Carbon monoxide detector

Washington Rejects Insurers’ Clever Attempts to Draft Around the Efficient Proximate Cause Rule

The Washington Supreme Court recently issued a new decision that restricts insurance companies with regard to their longstanding attempts to exclude pollution-related losses and draft around Washington’s “efficient proximate cause” rule. Xia v. Probuilders Specialty Ins. Co., et al. In Xia v. Probuilders Specialty Ins. Co., et al., plaintiff Xia became sick from carbon monoxide exposure almost immediately after purchasing … Continue reading »

Washington Supreme Court Insulates Insurance Companies from IFCA Lawsuits Based on Regulatory Violations

The Washington Supreme Court issued a recent decision that significantly limits the scope of claims an insured can make against its insurer under the Washington Insurance Fair Conduct Act (IFCA).  In Perez-Crisantos v. State Farm Fire and Casualty Co., No. 92267-5, WL 448991 (February 2, 2017), the Court insulated insurers that violate insurance regulations by ruling that the insured could … Continue reading »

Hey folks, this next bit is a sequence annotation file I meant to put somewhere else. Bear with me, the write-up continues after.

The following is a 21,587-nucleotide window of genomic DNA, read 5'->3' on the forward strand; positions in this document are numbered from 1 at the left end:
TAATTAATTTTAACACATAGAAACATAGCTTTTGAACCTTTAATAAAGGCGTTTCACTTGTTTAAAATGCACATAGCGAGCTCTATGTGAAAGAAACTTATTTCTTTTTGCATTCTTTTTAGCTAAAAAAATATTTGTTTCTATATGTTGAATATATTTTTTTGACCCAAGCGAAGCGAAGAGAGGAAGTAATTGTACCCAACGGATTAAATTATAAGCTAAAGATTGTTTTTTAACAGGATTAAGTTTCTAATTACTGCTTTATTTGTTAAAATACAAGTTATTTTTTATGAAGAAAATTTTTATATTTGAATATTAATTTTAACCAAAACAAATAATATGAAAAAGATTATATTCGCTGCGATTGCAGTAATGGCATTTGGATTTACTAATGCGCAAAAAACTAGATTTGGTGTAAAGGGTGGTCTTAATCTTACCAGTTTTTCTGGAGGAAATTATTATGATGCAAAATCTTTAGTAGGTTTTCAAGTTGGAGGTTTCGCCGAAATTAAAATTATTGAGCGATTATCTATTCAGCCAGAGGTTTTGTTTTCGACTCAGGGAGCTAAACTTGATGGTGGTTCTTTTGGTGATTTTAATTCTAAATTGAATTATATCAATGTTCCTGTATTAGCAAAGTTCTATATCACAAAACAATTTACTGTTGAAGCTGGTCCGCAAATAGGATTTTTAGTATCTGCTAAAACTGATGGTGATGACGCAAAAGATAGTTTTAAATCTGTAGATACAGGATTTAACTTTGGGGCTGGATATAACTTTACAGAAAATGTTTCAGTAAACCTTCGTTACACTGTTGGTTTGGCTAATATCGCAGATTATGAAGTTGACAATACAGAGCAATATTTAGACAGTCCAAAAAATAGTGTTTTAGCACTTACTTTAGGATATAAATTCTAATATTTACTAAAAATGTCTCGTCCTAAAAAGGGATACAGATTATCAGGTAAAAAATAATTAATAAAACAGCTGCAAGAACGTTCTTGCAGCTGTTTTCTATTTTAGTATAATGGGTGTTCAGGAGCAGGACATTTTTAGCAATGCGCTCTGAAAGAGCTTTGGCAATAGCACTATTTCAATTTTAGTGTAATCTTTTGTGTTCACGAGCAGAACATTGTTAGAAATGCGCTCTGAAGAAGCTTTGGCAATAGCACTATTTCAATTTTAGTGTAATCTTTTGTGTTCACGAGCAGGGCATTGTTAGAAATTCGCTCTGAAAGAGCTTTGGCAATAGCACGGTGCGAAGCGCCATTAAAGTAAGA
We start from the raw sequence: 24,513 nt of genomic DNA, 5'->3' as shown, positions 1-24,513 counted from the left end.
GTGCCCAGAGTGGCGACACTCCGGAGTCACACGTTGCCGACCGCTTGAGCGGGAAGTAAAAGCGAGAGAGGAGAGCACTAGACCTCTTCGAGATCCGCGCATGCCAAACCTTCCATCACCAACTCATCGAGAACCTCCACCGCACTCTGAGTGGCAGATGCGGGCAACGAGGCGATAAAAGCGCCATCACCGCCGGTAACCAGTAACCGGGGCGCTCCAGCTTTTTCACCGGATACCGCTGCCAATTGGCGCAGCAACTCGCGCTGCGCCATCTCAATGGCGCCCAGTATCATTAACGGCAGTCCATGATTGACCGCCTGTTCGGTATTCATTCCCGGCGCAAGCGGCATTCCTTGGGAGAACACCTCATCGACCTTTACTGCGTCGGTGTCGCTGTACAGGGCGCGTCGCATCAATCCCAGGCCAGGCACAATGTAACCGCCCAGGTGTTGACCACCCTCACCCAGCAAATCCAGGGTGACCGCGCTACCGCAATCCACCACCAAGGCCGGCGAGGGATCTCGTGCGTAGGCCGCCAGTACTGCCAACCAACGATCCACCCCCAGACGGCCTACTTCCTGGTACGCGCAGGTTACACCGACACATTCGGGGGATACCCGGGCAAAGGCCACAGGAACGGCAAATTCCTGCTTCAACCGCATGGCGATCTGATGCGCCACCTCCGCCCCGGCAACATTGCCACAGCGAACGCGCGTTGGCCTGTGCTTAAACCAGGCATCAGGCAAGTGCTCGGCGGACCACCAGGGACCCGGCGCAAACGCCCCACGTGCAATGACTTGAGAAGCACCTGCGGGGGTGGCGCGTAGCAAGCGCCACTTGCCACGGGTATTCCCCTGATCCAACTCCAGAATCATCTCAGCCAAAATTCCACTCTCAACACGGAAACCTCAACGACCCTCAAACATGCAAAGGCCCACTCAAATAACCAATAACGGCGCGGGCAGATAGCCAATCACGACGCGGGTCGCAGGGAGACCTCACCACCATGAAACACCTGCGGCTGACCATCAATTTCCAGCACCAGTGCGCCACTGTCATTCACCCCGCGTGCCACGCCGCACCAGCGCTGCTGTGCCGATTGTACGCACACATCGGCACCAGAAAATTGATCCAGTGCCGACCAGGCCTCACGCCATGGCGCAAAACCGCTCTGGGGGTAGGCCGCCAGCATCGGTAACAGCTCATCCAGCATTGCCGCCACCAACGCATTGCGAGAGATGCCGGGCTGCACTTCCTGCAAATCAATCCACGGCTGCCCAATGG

Victory for Physicians Defending against Medical Malpractice Actions

In Fergen v. Sestero, Washington’s Supreme Court recently handed an important victory to physicians defending medical malpractice actions.  The ruling involved the exercise of judgment instruction, which reminds juries that if a physician exercises the reasonable care and skill generally required by his or her position, making the wrong choice when choosing between alternate treatments or diagnoses does not make … Continue reading »

Insurer May Not Sue the Insured’s Attorney for Malpractice

A common issue in insurance coverage matters is the nature of the relationship between the attorney hired to represent the insured and the insurer who pays for the attorneys’ services.  A recent case decided by the Supreme Court of Washington held that an insurer who hires an attorney for their insured cannot later sue that attorney for malpractice. In Stewart … Continue reading »

Trust

Washington’s Supreme Court Makes It More Difficult to Dismiss Employee Discrimination Claims

Washington’s Supreme Court recently ruled that even if an employer had a legitimate reason for terminating an employee, the employee can still prevail in a discrimination lawsuit if discrimination played a substantial factor in motivating the employer.  The court also ruled that a decision maker’s general comments in a public speech about a need to attract younger workers could be … Continue reading »